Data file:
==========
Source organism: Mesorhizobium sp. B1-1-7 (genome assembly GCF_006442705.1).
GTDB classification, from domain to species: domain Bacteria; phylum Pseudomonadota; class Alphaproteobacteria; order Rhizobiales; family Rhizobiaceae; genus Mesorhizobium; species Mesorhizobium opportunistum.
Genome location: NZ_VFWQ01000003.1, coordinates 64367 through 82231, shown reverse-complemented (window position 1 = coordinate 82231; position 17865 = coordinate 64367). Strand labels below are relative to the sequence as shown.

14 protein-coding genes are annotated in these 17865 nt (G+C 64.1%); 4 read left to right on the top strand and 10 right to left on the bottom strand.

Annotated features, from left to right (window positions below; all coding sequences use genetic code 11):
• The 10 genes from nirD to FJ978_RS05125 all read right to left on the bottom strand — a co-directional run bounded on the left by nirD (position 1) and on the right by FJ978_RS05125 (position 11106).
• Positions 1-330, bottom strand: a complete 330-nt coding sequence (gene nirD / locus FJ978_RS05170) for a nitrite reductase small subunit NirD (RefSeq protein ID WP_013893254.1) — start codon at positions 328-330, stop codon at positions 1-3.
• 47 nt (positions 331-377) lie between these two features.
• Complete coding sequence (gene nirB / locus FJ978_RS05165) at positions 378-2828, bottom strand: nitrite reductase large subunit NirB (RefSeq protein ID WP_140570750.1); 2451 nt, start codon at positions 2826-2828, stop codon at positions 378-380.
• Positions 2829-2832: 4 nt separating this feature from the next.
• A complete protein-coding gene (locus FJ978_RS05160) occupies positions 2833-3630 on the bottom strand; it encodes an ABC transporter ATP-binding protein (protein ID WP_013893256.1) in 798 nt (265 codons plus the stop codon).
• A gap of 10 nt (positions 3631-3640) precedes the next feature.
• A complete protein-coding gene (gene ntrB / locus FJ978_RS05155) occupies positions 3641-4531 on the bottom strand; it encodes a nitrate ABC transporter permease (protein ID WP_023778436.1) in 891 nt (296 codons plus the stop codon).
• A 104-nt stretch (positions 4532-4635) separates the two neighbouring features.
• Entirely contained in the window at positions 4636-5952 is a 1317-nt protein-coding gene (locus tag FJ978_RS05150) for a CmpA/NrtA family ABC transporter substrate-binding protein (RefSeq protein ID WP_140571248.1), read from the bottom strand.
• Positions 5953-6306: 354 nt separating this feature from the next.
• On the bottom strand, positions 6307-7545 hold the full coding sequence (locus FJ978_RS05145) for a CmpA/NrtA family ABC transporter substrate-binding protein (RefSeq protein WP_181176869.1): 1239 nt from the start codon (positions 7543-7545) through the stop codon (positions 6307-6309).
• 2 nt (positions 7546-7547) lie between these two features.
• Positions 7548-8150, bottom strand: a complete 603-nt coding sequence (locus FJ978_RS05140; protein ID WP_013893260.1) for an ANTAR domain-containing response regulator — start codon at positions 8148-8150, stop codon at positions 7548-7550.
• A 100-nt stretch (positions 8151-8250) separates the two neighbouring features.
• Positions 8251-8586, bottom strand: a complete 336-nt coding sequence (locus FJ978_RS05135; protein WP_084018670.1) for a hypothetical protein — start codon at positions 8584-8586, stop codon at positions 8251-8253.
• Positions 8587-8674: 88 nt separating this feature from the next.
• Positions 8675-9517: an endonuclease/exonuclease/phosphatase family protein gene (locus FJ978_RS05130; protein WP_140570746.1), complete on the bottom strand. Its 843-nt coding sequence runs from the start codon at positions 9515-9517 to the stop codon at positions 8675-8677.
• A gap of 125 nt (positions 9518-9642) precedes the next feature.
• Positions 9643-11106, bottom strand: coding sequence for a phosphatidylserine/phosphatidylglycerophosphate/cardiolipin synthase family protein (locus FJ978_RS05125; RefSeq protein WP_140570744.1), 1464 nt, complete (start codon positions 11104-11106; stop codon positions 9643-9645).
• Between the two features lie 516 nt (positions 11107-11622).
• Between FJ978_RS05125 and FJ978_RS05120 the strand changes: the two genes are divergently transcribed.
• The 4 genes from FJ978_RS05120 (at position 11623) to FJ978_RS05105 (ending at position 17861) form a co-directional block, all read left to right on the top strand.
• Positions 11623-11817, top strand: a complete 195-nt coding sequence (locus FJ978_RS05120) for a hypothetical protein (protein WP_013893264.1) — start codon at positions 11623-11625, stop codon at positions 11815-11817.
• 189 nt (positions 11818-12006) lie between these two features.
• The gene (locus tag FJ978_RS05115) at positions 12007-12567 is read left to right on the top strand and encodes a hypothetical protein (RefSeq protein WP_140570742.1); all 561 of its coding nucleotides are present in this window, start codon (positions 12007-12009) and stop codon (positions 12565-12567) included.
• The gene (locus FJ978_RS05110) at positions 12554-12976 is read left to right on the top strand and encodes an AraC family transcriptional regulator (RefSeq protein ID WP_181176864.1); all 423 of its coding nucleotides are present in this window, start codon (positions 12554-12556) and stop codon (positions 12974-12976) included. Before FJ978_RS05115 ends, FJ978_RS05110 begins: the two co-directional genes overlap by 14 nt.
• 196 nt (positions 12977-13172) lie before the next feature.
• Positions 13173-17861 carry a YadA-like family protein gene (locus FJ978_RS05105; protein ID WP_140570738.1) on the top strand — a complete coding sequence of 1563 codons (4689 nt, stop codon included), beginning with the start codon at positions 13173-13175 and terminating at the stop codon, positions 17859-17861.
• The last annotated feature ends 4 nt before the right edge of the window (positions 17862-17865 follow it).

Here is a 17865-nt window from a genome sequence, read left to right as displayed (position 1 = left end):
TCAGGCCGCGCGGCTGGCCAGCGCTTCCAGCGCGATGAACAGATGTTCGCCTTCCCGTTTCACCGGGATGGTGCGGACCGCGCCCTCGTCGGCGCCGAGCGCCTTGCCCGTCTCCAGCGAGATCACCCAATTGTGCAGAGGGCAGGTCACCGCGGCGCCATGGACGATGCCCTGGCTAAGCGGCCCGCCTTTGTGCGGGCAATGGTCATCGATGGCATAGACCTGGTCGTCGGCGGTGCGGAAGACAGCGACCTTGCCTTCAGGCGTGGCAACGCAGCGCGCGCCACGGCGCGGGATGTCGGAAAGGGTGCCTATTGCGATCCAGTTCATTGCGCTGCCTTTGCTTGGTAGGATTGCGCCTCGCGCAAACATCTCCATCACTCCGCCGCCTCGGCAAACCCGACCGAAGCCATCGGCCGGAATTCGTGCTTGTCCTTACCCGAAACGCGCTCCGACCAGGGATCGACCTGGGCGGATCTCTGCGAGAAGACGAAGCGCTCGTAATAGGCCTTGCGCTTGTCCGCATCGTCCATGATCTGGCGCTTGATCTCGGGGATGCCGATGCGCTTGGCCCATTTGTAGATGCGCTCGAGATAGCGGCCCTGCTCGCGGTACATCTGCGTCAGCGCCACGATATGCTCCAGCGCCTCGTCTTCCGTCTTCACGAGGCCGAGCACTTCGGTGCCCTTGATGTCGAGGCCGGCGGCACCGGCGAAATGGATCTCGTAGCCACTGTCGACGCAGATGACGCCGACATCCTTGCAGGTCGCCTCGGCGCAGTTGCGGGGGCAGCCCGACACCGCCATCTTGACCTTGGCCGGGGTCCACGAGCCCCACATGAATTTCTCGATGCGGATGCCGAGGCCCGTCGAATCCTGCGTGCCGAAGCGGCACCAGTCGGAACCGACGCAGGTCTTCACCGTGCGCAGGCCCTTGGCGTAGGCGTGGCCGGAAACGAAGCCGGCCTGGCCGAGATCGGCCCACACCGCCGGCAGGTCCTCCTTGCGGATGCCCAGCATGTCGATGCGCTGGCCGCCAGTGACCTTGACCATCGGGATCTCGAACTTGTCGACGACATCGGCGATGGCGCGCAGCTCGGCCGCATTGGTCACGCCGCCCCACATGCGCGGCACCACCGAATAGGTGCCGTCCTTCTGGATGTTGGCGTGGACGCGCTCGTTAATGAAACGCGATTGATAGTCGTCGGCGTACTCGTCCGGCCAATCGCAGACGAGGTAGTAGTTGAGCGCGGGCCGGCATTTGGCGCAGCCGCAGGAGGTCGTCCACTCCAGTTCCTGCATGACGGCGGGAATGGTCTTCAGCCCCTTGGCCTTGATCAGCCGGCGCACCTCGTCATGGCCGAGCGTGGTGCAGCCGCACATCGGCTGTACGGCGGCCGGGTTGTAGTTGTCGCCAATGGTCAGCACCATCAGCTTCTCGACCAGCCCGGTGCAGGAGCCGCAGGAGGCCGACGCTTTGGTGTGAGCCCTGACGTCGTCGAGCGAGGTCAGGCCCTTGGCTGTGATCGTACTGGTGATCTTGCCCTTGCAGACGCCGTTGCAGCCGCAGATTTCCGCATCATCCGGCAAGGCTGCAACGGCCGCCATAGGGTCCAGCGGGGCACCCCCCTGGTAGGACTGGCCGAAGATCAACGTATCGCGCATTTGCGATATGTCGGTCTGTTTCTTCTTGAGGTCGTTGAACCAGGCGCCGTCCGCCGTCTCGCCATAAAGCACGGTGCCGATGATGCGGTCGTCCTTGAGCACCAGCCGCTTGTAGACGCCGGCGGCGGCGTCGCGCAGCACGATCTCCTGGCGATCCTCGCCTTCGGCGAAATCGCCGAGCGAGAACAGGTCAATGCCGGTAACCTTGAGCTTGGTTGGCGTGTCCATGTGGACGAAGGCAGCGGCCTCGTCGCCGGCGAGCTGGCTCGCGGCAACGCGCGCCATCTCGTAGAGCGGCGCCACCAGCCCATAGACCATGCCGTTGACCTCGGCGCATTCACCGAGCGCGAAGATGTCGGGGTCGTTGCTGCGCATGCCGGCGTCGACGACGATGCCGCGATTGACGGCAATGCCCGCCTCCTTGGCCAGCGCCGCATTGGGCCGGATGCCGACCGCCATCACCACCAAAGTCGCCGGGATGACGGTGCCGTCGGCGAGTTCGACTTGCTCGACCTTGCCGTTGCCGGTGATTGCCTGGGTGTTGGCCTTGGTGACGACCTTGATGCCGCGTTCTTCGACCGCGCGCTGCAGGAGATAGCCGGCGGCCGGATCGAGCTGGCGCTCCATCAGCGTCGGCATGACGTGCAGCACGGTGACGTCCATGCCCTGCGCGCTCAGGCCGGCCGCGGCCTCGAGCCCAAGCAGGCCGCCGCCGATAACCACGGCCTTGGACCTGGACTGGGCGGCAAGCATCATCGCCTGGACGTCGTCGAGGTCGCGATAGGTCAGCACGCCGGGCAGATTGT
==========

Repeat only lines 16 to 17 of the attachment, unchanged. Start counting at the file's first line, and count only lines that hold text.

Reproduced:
• Positions 5953-6306: 354 nt separating this feature from the next.
• On the bottom strand, positions 6307-7545 hold the full coding sequence (locus FJ978_RS05145) for a CmpA/NrtA family ABC transporter substrate-binding protein (RefSeq protein WP_181176869.1): 1239 nt from the start codon (positions 7543-7545) through the stop codon (positions 6307-6309).